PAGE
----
By Jesse Major
Peninsula Daily News
PORT ANGELES — Two decades have passed since U.S. Customs inspectors in Port Angeles foiled a terrorist’s plot to kill and injure as many Americans as possible by blowing up a passenger terminal at Los Angeles International Airport.
Saturday marked 20 years since officers arrested Al Qaida-trained terrorist Ahmed Ressam, now 52, after he debarked from the MV Coho ferry driving a rental car filled with highly-volatile explosives.
“At the time no one knew what he was bringing across the border,” said Mike Chapman, who tackled and arrested Ressam after a short foot pursuit on Dec. 14, 1999. “I think we all thought it was narcotics initially.”
Officials later learned that Ressam was bent on killing and maiming as many Americans as possible by blowing up a passenger terminal at LAX.
After the historic arrest, full-time Customs Inspectors Diana Dean and Mark Johnson, and then-part-time Inspectors Chapman – who is now a state representative for the North Olympic Peninsula — and Dan Clem received exceptional service medals for their efforts.
The explosive components for what prosecutors said could have been suitcase bombs — including four timers — were hidden in the trunk of Ressam’s rented luxury Chrysler.
Ressam testified that the urea fertilizer and other chemicals hidden in the wheel-well were so volatile that he had planned to take the Amtrak to Los Angeles rather than risk driving there.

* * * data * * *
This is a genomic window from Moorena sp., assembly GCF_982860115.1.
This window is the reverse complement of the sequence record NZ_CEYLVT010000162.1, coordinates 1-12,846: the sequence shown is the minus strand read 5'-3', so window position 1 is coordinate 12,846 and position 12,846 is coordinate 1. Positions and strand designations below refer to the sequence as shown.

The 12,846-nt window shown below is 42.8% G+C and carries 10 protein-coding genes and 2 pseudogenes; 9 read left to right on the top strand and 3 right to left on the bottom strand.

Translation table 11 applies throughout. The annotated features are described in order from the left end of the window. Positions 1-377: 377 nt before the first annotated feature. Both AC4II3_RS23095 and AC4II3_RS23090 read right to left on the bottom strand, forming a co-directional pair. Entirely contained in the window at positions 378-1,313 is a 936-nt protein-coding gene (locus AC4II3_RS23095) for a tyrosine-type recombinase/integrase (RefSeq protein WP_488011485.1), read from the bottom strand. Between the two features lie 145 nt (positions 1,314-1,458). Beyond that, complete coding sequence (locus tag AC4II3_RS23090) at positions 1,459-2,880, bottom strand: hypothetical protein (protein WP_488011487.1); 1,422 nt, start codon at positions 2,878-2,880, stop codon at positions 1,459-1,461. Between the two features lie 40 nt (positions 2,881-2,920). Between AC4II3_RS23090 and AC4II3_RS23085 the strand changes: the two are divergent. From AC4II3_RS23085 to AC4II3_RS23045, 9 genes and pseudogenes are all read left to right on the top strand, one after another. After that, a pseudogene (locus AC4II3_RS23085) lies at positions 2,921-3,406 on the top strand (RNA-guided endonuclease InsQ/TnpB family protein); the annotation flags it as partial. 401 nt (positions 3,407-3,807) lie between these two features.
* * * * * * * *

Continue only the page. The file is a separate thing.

“Real lives were spared and the longer time goes on the more grateful I am none of us were hurt, no one in town was hurt,” Chapman said last week.
“The dock on the waterfront could have been blown to smithereens. There’s a whole host of circumstances where a lot of people could have been really hurt and thankfully when he came to shore we were able to stop him.”
Legal experts have said the arrest in Port Angeles marked the first time a terrorist had entered the United States with explosives and a plan to inflict indiscriminate harm on American citizens.
Ressam’s was the last car in line at about 5:30 p.m. when Dean became suspicious of his demeanor, wondering why he was hesitant to answer questions and questioning the roundabout route Ressam said he was taking — from Vancouver to Victoria to Port Angeles to Seattle.
Dean questioned him further about his destination, and Ressam got out of his car.
Ressam’s trunk was opened. Clem and Chapman found what looked like pickle jars, pill bottles, timers and 10 garbage bags filled with a white, powdery substance insulating the items.
Ressam — who carried a Canadian passport and Costco card, both with the fake name of Benni Antoine Noris, for identification — was nervous and sweating.
The FBI later tested just 5 pounds of the fertilizer-phosphate mixture — and the blast shreded a sedan. Officials initially thought it was drugs they discovered, but instead, it was 118 pounds of urea fertilizer — the same explosive component used by Oklahoma City bomber Timothy McVeigh — and several pounds of sulfate powder.
The pill bottles were unscrewed at the ferry landing so the contents could be tested for drugs.
Clem wanted to see Ressam’s reaction to what they discovered. That’s when Ressam ran.